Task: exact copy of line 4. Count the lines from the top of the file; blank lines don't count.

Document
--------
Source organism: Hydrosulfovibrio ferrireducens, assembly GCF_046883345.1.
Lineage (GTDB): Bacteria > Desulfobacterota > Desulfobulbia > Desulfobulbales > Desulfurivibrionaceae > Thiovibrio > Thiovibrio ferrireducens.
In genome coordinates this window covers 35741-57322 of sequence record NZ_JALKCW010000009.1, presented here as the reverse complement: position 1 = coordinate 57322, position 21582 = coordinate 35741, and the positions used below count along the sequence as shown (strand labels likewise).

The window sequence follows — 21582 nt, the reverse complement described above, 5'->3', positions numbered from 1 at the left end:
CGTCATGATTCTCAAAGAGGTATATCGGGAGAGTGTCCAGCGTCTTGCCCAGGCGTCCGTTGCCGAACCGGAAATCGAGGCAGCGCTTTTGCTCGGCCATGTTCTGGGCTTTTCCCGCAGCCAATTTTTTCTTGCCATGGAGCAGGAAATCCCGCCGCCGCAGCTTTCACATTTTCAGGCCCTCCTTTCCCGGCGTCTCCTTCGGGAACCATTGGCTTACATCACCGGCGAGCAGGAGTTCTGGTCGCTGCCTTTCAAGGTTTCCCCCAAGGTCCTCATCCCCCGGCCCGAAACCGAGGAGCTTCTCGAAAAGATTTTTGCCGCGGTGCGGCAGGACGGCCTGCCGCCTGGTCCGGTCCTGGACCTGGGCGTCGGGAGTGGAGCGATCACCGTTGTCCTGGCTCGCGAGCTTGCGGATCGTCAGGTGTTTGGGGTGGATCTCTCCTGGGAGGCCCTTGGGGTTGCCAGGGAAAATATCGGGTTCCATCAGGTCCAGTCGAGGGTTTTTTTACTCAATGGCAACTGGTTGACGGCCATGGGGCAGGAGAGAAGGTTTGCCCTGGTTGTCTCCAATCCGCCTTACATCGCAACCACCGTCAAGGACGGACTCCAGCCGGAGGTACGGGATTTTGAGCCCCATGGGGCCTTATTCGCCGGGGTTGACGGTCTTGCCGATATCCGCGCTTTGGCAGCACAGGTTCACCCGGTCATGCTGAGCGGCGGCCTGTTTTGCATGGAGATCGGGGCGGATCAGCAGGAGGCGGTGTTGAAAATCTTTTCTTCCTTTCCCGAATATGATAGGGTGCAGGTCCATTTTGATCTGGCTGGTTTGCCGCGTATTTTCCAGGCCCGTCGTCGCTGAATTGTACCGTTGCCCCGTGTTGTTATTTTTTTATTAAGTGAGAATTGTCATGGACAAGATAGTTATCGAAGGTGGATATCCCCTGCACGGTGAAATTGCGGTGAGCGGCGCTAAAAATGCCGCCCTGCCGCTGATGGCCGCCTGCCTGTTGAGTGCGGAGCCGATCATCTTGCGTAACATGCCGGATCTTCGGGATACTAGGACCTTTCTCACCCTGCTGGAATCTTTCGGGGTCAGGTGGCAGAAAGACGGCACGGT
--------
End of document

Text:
The window sequence follows — 21582 nt, the reverse complement described above, 5'->3', positions numbered from 1 at the left end: